On the political front, it appears the US has resigned itself to the fact that there is nobody capable of replacing Karzai at present.
Last month, General Stanley McChrystal took charge as the new US commander in Afghanistan. Hailed by many as signalling a new unconventional approach to counter-insurgency, McChrystal comes with deeply troubling questions about his past. His long specialization in counter-terrorism operations, many of them shrouded in secrecy, point to a very different pattern of conduct for US operations, such as targeted killings, than the politically sensitive counter-insurgency program that Barack Obama says it intends to pursue. The ever pliant US media simply echoed Pentagon propaganda about the general’s “unique skills” but the reality is he has been involved in targeted killings that may constitute war crimes. For instance, as commander of the Joint Special Operations Command (JSOC) from April 2003 to August 2008, he was involved in pursuing al-Qaeda targets and local and national insurgent leaders in Iraq, Afghanistan and Pakis-tan — mostly through targeted raids and air strikes, the same kind that killed 147 civilians in a remote village of Farah province on May 4 or last August’s murder of 93 civilians in Afghanistan’s Herat province.
Such US air strikes, while causing hundreds of civilian deaths, have also become politically embarrassing for Afghan President Hamid Karzai who faces elections in August. Special operations forces under McChrystal’s command also engaged in raiding homes in search of Taliban suspects, causing deep anger among traditionally conservative people. In Herat, for instance, people took up arms against the US occupation forces while hundreds of university students protested in Kabul.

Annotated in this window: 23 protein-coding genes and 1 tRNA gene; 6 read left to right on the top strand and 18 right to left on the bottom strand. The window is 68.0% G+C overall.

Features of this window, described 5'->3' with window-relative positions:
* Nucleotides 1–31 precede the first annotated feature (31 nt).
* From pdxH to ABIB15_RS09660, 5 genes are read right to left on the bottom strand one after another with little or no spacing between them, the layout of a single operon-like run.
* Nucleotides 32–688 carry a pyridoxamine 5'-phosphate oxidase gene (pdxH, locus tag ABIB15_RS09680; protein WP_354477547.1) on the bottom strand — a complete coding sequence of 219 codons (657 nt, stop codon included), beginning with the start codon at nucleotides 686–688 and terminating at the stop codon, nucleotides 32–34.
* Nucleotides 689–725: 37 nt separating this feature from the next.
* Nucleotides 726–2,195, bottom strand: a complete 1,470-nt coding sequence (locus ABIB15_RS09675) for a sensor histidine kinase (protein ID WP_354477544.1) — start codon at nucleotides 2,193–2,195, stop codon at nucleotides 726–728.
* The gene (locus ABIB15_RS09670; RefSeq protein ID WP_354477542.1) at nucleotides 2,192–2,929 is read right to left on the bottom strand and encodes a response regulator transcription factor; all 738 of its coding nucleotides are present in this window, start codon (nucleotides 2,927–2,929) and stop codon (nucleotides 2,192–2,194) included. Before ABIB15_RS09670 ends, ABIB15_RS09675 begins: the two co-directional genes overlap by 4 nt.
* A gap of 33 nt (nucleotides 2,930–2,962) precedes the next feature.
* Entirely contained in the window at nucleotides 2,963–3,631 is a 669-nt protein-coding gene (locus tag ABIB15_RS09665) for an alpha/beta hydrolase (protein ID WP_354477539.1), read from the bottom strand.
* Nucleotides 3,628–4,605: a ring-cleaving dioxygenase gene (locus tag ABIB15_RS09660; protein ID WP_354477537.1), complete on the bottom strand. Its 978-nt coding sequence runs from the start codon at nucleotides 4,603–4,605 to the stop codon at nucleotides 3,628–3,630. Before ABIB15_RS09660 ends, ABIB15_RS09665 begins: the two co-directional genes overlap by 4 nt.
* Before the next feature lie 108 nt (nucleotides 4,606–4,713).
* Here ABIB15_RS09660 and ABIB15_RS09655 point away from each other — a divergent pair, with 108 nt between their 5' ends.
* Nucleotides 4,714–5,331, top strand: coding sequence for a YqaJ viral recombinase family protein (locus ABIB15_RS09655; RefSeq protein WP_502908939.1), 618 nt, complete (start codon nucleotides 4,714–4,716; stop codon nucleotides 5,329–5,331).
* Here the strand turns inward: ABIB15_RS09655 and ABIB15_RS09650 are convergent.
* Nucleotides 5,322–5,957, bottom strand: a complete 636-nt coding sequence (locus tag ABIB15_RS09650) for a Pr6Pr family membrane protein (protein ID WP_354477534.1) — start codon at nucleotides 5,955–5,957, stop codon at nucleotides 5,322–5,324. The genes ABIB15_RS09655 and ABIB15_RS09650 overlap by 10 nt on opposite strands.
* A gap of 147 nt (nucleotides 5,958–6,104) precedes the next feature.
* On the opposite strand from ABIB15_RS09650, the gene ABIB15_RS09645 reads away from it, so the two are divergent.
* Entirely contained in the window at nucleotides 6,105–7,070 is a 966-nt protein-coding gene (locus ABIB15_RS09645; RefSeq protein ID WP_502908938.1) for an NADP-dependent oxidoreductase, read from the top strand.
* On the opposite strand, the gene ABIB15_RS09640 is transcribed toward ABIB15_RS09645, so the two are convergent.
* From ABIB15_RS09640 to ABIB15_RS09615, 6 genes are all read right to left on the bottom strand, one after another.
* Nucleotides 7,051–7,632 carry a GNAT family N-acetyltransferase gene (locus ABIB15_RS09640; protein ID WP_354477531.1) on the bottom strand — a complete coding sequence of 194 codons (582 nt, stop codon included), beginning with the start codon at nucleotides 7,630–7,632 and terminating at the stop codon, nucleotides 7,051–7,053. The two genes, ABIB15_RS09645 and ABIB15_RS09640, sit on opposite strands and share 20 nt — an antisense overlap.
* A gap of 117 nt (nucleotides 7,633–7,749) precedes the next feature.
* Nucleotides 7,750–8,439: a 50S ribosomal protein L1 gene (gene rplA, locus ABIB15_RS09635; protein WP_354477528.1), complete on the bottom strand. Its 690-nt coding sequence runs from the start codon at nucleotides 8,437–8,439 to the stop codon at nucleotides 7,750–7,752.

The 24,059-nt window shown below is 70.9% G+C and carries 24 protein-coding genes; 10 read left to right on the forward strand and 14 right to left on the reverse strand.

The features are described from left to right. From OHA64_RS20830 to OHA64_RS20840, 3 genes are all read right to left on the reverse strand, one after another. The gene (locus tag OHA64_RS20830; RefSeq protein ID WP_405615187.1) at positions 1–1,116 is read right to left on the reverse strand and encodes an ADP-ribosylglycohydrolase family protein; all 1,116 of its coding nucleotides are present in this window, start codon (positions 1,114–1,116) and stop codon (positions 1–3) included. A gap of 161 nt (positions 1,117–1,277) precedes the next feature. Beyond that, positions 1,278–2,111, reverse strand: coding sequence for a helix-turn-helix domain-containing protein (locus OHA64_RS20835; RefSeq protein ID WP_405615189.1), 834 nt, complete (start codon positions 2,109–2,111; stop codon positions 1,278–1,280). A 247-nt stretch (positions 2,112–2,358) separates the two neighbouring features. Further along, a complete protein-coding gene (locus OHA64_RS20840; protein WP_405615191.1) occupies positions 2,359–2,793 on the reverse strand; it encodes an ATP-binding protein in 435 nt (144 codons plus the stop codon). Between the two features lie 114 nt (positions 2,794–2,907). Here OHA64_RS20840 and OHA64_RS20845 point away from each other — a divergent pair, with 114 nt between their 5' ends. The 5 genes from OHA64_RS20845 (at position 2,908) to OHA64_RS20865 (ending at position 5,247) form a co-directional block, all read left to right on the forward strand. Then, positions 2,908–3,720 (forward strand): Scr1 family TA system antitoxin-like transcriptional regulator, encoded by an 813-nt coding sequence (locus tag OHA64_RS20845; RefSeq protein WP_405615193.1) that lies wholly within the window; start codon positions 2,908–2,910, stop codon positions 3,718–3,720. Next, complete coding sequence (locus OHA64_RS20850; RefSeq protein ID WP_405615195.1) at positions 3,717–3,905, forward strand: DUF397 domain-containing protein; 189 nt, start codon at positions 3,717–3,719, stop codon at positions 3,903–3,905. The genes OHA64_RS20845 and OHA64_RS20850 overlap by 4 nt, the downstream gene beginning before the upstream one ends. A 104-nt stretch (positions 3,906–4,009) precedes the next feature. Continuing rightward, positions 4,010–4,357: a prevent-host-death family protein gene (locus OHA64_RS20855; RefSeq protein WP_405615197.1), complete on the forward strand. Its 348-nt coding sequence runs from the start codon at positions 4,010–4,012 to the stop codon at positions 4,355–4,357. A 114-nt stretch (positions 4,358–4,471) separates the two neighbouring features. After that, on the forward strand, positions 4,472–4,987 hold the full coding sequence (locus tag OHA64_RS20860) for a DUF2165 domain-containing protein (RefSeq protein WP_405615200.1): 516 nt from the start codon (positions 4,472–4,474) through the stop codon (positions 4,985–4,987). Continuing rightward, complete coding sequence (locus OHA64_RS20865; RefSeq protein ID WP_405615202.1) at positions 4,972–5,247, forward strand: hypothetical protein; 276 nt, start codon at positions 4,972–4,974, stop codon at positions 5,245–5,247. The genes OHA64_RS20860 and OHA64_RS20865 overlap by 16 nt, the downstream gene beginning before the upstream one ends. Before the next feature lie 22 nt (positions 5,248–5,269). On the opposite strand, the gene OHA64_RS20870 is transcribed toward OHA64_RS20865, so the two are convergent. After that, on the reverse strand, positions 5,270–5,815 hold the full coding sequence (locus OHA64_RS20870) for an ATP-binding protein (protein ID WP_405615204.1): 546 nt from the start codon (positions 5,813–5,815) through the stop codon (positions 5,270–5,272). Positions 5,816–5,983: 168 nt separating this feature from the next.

Clearly, the US war in Afghanistan is not going well despite shifting its focus to Pakistan. McChrystal’s appointment points to a more aggressive policy of targeted killings.
On the political front, it appears the US has resigned itself to the fact that there is nobody capable of replacing Karzai at present. While accepting him reluctantly, there are reports that the Afghan-born Zalmay Khalilzad, who was US ambassador to Afghanistan soon after the Taliban were overthrown, could assume the unelected position of “chief executive officer of Afghanistan.” Given the financial turmoil, CEOs may be an endangered species in the US, but in far-off Afghanistan this is a position of choice. It reflects both America’s lack of confidence in Karzai and a signal that the US does not intend to leave the country any time soon, notwithstanding Obama’s Cairo declaration that he would rather bring US troops home.
The world is likely to witness an even bloodier year in Afghanistan in which civilians will pay a heavy price for American arrogance and hubris.